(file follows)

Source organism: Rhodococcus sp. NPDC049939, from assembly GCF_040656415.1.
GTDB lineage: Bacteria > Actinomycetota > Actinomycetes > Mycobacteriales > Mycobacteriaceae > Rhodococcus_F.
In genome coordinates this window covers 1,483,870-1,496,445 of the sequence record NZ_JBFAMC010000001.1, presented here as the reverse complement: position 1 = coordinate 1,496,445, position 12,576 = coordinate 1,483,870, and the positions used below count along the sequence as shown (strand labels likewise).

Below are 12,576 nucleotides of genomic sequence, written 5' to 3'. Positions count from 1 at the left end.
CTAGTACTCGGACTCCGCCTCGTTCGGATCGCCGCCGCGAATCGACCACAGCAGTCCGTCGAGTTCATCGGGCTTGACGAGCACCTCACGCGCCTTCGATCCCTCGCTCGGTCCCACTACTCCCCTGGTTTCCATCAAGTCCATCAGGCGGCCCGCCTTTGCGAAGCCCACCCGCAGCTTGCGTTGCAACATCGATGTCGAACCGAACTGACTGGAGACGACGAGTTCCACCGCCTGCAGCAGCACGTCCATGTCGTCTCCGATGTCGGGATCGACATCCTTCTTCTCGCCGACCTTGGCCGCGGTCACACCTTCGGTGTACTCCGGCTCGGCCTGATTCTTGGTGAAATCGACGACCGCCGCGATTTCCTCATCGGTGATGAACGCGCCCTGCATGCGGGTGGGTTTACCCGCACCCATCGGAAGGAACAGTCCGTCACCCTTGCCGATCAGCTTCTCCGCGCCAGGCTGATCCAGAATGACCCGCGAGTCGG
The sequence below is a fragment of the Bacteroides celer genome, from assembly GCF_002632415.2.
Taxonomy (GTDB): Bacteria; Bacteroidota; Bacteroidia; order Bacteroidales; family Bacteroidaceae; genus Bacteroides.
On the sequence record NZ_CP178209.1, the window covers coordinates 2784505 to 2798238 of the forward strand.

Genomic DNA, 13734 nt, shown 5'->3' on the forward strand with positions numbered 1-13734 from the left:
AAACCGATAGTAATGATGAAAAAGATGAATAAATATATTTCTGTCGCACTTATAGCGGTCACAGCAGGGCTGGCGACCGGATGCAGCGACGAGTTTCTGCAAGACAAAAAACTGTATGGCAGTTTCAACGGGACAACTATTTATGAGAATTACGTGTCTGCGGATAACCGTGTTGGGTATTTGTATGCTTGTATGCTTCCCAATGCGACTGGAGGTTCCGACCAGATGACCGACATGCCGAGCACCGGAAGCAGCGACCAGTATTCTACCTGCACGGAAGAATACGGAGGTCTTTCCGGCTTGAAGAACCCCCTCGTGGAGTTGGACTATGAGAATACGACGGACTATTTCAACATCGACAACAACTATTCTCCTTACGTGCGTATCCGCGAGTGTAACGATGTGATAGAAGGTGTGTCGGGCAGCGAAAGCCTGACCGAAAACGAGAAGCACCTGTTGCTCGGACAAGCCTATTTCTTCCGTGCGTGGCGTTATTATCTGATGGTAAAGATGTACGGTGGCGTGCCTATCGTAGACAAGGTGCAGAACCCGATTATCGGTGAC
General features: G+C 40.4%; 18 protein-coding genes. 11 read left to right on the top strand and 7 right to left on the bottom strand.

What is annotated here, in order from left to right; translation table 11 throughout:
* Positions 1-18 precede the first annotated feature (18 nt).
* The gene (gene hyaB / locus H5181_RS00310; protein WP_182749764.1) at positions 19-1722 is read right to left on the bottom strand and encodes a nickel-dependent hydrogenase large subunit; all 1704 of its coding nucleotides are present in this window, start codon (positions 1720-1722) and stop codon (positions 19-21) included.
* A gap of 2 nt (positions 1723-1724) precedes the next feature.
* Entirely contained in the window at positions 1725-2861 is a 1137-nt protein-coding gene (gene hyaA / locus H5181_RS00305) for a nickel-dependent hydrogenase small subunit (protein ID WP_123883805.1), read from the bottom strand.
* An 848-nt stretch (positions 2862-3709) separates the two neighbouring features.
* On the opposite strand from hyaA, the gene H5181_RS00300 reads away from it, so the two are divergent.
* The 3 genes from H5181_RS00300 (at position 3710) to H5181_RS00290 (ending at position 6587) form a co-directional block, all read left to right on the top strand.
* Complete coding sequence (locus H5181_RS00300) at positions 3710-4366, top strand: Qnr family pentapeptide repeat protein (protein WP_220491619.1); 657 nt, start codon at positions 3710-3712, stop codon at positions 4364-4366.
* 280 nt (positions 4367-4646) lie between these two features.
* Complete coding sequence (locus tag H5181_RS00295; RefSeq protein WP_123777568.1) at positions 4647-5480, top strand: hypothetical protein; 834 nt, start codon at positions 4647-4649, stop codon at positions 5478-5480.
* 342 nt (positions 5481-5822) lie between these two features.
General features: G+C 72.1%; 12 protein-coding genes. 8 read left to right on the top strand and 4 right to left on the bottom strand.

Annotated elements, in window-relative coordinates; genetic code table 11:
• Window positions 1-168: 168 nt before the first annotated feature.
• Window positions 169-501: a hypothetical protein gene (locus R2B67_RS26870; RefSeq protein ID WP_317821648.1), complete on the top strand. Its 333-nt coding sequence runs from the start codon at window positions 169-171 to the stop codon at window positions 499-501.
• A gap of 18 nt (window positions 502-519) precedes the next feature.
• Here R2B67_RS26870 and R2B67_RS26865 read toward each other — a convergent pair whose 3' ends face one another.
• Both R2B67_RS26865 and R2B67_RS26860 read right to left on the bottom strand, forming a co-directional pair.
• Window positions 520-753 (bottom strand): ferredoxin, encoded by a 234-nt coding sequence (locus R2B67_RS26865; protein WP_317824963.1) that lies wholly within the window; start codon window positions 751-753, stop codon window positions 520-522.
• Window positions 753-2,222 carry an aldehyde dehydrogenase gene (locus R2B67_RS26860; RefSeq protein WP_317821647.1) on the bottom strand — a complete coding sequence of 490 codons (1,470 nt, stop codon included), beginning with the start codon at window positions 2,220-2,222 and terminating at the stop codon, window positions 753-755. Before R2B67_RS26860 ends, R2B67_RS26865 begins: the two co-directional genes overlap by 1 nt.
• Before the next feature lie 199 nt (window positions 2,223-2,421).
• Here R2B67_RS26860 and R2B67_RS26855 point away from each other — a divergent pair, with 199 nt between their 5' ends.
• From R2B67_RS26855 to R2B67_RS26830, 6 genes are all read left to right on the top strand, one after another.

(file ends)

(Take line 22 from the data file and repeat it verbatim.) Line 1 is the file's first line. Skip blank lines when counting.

* Complete coding sequence (locus tag H5181_RS00295; RefSeq protein WP_123777568.1) at positions 4647-5480, top strand: hypothetical protein; 834 nt, start codon at positions 4647-4649, stop codon at positions 5478-5480.